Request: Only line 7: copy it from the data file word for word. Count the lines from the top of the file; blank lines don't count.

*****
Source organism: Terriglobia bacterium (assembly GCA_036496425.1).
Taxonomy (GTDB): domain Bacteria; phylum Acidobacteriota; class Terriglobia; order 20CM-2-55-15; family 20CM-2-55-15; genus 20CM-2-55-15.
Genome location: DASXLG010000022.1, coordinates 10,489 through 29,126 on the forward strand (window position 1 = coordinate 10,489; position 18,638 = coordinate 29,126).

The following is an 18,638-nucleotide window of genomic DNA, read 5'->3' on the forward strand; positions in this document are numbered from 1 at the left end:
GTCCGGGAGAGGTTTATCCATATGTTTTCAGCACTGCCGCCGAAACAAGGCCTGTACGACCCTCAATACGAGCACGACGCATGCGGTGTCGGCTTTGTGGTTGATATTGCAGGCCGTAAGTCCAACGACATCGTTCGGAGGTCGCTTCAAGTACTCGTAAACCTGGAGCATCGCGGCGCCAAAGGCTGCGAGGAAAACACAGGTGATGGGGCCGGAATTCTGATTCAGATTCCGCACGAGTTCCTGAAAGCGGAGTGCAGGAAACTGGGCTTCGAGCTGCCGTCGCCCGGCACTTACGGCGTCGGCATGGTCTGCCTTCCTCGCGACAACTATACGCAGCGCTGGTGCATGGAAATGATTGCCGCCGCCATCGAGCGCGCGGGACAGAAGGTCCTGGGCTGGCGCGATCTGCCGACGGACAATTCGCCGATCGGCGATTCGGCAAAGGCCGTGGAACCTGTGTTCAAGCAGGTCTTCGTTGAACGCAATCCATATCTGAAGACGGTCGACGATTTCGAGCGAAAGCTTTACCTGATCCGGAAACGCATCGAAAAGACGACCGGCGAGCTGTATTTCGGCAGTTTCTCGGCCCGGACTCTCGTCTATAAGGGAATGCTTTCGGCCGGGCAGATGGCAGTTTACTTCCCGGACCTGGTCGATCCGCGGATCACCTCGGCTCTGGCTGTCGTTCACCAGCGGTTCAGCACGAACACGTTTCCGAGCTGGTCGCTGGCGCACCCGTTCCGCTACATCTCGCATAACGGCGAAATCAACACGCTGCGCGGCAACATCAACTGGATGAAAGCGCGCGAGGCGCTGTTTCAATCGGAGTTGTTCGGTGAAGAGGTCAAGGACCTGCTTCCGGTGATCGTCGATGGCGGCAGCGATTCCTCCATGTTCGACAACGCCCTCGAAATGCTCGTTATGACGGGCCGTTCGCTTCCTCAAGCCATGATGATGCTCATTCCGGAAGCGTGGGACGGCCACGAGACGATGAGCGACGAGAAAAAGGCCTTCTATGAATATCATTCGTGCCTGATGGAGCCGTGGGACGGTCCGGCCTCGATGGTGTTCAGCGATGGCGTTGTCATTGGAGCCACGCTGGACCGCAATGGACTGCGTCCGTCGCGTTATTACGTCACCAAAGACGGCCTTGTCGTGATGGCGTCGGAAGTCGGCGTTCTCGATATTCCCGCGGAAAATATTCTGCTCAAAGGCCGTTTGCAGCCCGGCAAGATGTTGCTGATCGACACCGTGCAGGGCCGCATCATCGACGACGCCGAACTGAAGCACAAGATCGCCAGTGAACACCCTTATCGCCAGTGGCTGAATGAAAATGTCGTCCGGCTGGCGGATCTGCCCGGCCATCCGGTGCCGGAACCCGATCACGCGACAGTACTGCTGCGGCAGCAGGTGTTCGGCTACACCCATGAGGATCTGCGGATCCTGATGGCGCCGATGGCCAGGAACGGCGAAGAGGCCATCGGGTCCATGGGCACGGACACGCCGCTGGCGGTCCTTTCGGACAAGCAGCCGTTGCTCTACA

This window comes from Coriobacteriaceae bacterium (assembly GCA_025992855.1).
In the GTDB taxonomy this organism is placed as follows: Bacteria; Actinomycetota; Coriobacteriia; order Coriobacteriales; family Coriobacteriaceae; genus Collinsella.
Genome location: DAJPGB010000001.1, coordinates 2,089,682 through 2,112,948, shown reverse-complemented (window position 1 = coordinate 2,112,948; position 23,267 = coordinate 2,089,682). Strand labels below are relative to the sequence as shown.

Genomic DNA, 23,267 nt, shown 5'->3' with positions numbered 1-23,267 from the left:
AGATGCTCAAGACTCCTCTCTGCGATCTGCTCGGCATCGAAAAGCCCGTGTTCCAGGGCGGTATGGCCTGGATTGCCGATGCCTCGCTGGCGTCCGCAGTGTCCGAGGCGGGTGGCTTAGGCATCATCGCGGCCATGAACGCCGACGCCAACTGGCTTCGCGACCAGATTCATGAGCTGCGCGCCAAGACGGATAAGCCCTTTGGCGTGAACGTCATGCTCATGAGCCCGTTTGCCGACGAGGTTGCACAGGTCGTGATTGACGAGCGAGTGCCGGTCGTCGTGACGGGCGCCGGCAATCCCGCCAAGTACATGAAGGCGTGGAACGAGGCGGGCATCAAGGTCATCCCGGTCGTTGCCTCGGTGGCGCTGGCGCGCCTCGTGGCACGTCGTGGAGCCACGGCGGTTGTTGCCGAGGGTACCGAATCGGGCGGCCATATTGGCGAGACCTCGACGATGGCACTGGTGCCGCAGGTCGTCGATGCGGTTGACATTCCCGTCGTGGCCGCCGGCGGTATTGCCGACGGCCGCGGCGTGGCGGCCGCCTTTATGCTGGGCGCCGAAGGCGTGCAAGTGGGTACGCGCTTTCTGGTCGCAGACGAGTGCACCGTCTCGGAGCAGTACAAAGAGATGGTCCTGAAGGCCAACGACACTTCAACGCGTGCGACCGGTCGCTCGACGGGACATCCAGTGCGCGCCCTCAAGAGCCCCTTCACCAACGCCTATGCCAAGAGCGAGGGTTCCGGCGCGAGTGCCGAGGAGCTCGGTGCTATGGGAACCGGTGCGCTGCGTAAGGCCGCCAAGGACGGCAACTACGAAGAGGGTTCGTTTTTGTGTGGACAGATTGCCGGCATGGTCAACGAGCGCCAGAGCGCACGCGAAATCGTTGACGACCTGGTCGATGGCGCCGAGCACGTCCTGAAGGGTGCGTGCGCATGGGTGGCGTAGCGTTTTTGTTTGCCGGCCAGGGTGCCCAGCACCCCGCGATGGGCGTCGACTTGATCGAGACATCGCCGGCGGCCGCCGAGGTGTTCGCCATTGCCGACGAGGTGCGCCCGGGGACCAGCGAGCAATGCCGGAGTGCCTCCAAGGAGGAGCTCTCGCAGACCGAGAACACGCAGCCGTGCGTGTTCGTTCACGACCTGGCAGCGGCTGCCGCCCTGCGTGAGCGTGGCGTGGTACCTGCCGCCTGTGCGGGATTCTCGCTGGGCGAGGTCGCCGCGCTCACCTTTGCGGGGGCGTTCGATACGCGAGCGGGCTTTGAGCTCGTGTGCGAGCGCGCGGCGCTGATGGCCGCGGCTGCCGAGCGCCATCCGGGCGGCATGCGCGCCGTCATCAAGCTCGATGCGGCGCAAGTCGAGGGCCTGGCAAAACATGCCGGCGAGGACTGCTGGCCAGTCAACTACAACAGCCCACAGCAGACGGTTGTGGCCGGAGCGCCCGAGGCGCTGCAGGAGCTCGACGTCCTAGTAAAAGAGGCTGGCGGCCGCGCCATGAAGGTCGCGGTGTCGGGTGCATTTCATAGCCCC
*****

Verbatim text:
In the GTDB taxonomy this organism is placed as follows: Bacteria; Actinomycetota; Coriobacteriia; order Coriobacteriales; family Coriobacteriaceae; genus Collinsella.